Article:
Gareth Rhodes's Profile - Rotten Tomatoes

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Rating History

Hobo With a Shotgun
5 years ago via Rotten Tomatoes

Thanks largely to Quentin Tarantino and Robert Rodriguez, a mainstream way seems to have been paved directly to your average multiplex for the seventies style exploitation films that would otherwise fester in a bargain bin, loved only by a small band of followers hungry for a cheap thrill. Quite often, these films are less defined by their actual content, but more by their title, poster, tagline and trailer. Is ‚~Hobo with a Shotgun‚(TM) any different? No. Aside from boasting the talent of Rutger Hauer on top billing, this witless and overblown nonsense has about as many tricks up it‚(TM)s sleeve as an armless magician. It‚(TM)s almost as if director Jason Eisener is working from a tick-list of things he needs to feature in his film. A bus full of school children vs a flame-thrower- Check. Homeless man forced to chew broken glass for money- Check. Baseball bat decorated with razor blades to be used in bludgeoning until entrails flop out- Check. All of this might raise an eyebrow, but it doesn‚(TM)t raise much more. Yes it‚(TM)s ridiculously violent, foul-mouthed and waaay over the top, but separated from any kind of character involvement or clever plot device, these things add up to little more than an unpleasant assault on the senses that leave you with the uneasy feeling that you might have ever so slightly regressed during the 86mins you spend in it‚(TM)s company. Most of the cast have a good time bathing in blood while ‚~over-thesping‚(TM) their collective assess off, but it‚(TM)s a feeling that‚(TM)s not altogether shared and although it might still appeal to those who have followed it‚(TM)s kind through the low-rent origins from which it sprang, for everyone else the trailer is a much more satisfying and crucially shorter experience. 1.5/5

The People vs. George Lucas
5 years ago via Rotten Tomatoes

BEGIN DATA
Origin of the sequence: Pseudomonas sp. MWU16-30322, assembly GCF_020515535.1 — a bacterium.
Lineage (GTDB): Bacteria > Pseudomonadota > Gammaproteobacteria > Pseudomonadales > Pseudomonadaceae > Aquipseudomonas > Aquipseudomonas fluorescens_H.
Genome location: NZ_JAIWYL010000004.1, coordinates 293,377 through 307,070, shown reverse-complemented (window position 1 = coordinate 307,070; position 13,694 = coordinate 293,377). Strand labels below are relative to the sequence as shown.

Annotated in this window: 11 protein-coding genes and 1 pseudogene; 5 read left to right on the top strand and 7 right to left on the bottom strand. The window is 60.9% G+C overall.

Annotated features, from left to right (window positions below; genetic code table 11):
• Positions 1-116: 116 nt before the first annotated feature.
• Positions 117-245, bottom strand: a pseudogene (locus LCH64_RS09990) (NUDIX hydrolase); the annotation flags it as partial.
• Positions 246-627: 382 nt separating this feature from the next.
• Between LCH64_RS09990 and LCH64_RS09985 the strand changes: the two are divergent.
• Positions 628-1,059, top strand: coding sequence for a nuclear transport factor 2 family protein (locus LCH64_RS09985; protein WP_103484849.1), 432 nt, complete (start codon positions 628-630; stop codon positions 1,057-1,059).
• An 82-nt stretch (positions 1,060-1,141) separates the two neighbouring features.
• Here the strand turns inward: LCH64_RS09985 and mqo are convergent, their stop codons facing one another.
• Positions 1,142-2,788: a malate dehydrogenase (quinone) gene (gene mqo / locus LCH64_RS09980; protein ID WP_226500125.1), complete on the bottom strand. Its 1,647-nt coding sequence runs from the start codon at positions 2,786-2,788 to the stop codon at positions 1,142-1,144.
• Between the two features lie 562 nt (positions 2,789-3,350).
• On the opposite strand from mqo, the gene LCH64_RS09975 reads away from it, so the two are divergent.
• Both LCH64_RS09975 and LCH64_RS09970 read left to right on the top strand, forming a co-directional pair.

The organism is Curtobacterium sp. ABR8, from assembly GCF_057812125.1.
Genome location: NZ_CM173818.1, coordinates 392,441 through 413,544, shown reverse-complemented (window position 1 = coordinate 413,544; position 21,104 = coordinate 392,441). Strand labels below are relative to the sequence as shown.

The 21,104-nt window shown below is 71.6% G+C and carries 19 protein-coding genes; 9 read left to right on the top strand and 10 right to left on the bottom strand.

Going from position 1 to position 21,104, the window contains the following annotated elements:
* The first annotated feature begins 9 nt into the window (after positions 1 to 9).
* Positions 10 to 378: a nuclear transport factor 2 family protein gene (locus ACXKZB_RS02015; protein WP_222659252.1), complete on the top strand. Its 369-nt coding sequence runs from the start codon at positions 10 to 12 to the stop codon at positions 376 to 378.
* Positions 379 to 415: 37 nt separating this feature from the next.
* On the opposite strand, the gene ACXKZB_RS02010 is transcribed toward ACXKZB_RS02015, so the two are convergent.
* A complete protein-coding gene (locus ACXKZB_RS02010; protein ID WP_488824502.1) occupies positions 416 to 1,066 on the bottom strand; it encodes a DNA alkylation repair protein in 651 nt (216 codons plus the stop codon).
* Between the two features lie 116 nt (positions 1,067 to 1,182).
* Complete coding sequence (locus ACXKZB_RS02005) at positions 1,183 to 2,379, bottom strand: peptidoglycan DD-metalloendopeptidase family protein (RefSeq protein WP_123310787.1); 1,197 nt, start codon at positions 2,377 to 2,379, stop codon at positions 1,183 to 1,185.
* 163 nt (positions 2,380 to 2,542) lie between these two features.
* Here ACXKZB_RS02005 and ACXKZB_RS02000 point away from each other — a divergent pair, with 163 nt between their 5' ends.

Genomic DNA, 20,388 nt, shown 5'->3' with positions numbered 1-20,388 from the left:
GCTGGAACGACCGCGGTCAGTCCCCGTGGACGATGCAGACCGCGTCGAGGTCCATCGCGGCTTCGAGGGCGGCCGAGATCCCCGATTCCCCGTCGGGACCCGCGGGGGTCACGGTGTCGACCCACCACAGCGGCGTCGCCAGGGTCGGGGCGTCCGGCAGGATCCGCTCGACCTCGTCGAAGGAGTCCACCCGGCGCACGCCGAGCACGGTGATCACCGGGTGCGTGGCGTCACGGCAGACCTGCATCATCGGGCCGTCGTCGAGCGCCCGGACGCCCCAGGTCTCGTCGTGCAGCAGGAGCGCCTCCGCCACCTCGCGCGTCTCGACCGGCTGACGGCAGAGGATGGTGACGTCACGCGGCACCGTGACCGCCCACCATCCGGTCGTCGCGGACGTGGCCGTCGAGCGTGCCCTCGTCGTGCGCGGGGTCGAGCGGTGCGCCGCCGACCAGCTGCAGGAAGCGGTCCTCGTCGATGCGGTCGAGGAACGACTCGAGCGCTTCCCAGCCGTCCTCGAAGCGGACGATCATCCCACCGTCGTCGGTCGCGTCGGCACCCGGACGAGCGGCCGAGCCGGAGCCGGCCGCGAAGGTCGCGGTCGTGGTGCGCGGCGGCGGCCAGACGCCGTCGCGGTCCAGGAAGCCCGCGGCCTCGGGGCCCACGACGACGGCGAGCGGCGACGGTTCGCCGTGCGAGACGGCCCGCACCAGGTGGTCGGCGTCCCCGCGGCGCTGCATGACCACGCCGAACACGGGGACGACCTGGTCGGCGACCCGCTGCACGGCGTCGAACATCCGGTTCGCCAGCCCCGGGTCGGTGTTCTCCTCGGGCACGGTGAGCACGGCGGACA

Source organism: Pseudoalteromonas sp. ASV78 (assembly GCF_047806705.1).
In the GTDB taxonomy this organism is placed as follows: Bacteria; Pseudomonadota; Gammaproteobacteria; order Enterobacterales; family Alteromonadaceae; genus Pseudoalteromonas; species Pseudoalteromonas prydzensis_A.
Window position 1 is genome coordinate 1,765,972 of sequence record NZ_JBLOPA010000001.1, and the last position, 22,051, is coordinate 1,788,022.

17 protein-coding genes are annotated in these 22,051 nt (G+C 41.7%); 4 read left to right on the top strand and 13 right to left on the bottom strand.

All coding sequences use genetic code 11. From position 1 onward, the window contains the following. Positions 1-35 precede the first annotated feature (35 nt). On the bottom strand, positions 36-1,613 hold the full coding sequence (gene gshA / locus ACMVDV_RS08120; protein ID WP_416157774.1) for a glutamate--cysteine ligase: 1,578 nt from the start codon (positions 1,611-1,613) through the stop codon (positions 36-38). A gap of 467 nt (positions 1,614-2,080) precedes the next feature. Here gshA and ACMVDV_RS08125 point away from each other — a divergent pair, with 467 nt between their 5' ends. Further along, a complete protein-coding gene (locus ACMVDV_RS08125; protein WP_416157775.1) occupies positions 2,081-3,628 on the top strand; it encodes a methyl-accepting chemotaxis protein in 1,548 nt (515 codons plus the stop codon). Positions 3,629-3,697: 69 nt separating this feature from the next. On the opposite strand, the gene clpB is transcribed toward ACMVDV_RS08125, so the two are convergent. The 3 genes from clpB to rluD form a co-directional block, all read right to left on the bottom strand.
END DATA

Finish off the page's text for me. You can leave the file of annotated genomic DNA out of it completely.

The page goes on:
That this film exists is testament alone to the influence that film-maker George Lucas has had in the thirty-five years since the release of Star Wars. The aim of this documentary is to study the relationship between fans of Star Wars and it's creator in the most microscopic of detail. Combining footage of fan-made films from YouTube with interviews with everyone from comedians to the man himself, Alexandre O. Philippe's film barely pauses for breath as it takes us through an auditory onslaught of everything that's right and wrong with Star Wars and goes some way to trying to explain why those prequel films ended up being as bad as they were. In many ways, this is a love story and like any good love story, there's trouble a good deal and strife along the way. For anyone that bought into Star Wars in the late 70's and early 80's and followed that interest right though to the late 90's and the release of 'Phantom Menace', this film was made for you. No altered pixel is left unexamined as O. Philippe's film studies and compares everything from the cinematic abomination that was Jar-Jar Binks, to the constant tinkering and updating by Lucas on his classic and much loved original trilogy. What's ultimately most pleasing though is that this is never a witch hunt. There's as much room for praise for Lucas as there is for anger and frustration towards him. Whatever your opinion of the man, there's no denying how far and wide his influence has spread and what's interesting is how well it continues to thrive and expand despite how many feel about the quality of his more recent output. Alexandre O. Philippe's film doesn't just point the finger at Lucas, it also turns a mirror on the people that built him up to be the business magnate that he is today. It's a clever documentary and deserves credit for it's balance and fairness. 4.5/5